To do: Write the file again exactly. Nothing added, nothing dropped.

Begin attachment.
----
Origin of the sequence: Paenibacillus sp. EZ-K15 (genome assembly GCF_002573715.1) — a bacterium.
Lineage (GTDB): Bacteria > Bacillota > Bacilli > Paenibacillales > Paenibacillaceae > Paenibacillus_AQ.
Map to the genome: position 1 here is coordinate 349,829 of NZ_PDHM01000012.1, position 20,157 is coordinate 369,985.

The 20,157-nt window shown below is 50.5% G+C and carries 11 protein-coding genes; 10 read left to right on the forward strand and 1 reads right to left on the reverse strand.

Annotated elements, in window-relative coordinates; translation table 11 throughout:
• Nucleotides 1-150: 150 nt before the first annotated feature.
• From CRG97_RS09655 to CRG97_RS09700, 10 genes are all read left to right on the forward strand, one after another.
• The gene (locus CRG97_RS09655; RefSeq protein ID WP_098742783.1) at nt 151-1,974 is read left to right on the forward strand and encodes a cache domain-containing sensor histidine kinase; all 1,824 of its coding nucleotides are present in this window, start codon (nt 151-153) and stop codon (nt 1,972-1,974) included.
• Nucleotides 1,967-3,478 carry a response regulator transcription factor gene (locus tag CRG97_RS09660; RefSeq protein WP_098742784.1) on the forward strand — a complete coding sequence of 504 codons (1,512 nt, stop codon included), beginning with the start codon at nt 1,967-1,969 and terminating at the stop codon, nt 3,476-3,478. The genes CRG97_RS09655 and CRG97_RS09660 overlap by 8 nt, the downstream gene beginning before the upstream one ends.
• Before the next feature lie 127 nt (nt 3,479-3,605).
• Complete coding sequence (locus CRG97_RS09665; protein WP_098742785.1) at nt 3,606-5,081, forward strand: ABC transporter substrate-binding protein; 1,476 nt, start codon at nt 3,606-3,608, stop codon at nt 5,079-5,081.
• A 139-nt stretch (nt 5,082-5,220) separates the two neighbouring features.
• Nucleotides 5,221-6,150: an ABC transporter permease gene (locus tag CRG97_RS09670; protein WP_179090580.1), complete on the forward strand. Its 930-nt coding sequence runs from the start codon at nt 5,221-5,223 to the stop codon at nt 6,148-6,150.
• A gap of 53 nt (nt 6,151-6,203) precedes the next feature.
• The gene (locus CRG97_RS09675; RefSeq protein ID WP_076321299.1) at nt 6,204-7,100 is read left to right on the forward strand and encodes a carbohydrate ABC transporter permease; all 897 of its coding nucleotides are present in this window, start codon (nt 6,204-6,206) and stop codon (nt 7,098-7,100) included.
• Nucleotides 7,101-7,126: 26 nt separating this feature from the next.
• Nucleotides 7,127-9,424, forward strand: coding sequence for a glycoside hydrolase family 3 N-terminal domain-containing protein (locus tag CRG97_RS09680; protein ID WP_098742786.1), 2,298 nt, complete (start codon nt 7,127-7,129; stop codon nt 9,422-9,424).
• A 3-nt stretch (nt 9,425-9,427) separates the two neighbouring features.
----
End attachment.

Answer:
Origin of the sequence: Paenibacillus sp. EZ-K15 (genome assembly GCF_002573715.1) — a bacterium.
Lineage (GTDB): Bacteria > Bacillota > Bacilli > Paenibacillales > Paenibacillaceae > Paenibacillus_AQ.
Map to the genome: position 1 here is coordinate 349,829 of NZ_PDHM01000012.1, position 20,157 is coordinate 369,985.

The 20,157-nt window shown below is 50.5% G+C and carries 11 protein-coding genes; 10 read left to right on the forward strand and 1 reads right to left on the reverse strand.

Annotated elements, in window-relative coordinates; translation table 11 throughout:
• Nucleotides 1-150: 150 nt before the first annotated feature.
• From CRG97_RS09655 to CRG97_RS09700, 10 genes are all read left to right on the forward strand, one after another.
• The gene (locus CRG97_RS09655; RefSeq protein ID WP_098742783.1) at nt 151-1,974 is read left to right on the forward strand and encodes a cache domain-containing sensor histidine kinase; all 1,824 of its coding nucleotides are present in this window, start codon (nt 151-153) and stop codon (nt 1,972-1,974) included.
• Nucleotides 1,967-3,478 carry a response regulator transcription factor gene (locus tag CRG97_RS09660; RefSeq protein WP_098742784.1) on the forward strand — a complete coding sequence of 504 codons (1,512 nt, stop codon included), beginning with the start codon at nt 1,967-1,969 and terminating at the stop codon, nt 3,476-3,478. The genes CRG97_RS09655 and CRG97_RS09660 overlap by 8 nt, the downstream gene beginning before the upstream one ends.
• Before the next feature lie 127 nt (nt 3,479-3,605).
• Complete coding sequence (locus CRG97_RS09665; protein WP_098742785.1) at nt 3,606-5,081, forward strand: ABC transporter substrate-binding protein; 1,476 nt, start codon at nt 3,606-3,608, stop codon at nt 5,079-5,081.
• A 139-nt stretch (nt 5,082-5,220) separates the two neighbouring features.
• Nucleotides 5,221-6,150: an ABC transporter permease gene (locus tag CRG97_RS09670; protein WP_179090580.1), complete on the forward strand. Its 930-nt coding sequence runs from the start codon at nt 5,221-5,223 to the stop codon at nt 6,148-6,150.
• A gap of 53 nt (nt 6,151-6,203) precedes the next feature.
• The gene (locus CRG97_RS09675; RefSeq protein ID WP_076321299.1) at nt 6,204-7,100 is read left to right on the forward strand and encodes a carbohydrate ABC transporter permease; all 897 of its coding nucleotides are present in this window, start codon (nt 6,204-6,206) and stop codon (nt 7,098-7,100) included.
• Nucleotides 7,101-7,126: 26 nt separating this feature from the next.
• Nucleotides 7,127-9,424, forward strand: coding sequence for a glycoside hydrolase family 3 N-terminal domain-containing protein (locus tag CRG97_RS09680; protein ID WP_098742786.1), 2,298 nt, complete (start codon nt 7,127-7,129; stop codon nt 9,422-9,424).
• A 3-nt stretch (nt 9,425-9,427) separates the two neighbouring features.